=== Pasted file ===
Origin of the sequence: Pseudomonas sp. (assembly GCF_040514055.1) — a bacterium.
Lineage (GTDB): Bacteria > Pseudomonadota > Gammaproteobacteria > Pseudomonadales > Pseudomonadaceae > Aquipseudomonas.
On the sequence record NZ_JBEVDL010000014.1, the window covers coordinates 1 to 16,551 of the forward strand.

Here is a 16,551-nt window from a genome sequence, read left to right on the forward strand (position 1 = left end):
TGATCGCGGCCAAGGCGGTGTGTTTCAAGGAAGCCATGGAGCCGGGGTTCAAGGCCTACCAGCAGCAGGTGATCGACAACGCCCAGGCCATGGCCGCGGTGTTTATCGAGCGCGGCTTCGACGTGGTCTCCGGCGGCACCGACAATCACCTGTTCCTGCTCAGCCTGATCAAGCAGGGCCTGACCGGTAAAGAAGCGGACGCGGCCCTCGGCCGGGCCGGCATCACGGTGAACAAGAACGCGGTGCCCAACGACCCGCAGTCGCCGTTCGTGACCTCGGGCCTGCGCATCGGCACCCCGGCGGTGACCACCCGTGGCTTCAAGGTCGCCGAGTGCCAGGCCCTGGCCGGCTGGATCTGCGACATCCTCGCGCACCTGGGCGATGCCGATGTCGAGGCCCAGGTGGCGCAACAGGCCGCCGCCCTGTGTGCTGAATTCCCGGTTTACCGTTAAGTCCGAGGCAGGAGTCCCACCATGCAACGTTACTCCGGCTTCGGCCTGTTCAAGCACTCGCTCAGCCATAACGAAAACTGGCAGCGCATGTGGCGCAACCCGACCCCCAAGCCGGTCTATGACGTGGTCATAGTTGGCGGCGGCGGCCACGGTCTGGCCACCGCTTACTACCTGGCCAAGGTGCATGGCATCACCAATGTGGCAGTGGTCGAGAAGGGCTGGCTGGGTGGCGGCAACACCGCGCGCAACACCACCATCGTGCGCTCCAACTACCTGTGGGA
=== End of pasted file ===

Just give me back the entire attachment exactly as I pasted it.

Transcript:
Origin of the sequence: Pseudomonas sp. (assembly GCF_040514055.1) — a bacterium.
Lineage (GTDB): Bacteria > Pseudomonadota > Gammaproteobacteria > Pseudomonadales > Pseudomonadaceae > Aquipseudomonas.
On the sequence record NZ_JBEVDL010000014.1, the window covers coordinates 1 to 16,551 of the forward strand.

Here is a 16,551-nt window from a genome sequence, read left to right on the forward strand (position 1 = left end):
TGATCGCGGCCAAGGCGGTGTGTTTCAAGGAAGCCATGGAGCCGGGGTTCAAGGCCTACCAGCAGCAGGTGATCGACAACGCCCAGGCCATGGCCGCGGTGTTTATCGAGCGCGGCTTCGACGTGGTCTCCGGCGGCACCGACAATCACCTGTTCCTGCTCAGCCTGATCAAGCAGGGCCTGACCGGTAAAGAAGCGGACGCGGCCCTCGGCCGGGCCGGCATCACGGTGAACAAGAACGCGGTGCCCAACGACCCGCAGTCGCCGTTCGTGACCTCGGGCCTGCGCATCGGCACCCCGGCGGTGACCACCCGTGGCTTCAAGGTCGCCGAGTGCCAGGCCCTGGCCGGCTGGATCTGCGACATCCTCGCGCACCTGGGCGATGCCGATGTCGAGGCCCAGGTGGCGCAACAGGCCGCCGCCCTGTGTGCTGAATTCCCGGTTTACCGTTAAGTCCGAGGCAGGAGTCCCACCATGCAACGTTACTCCGGCTTCGGCCTGTTCAAGCACTCGCTCAGCCATAACGAAAACTGGCAGCGCATGTGGCGCAACCCGACCCCCAAGCCGGTCTATGACGTGGTCATAGTTGGCGGCGGCGGCCACGGTCTGGCCACCGCTTACTACCTGGCCAAGGTGCATGGCATCACCAATGTGGCAGTGGTCGAGAAGGGCTGGCTGGGTGGCGGCAACACCGCGCGCAACACCACCATCGTGCGCTCCAACTACCTGTGGGA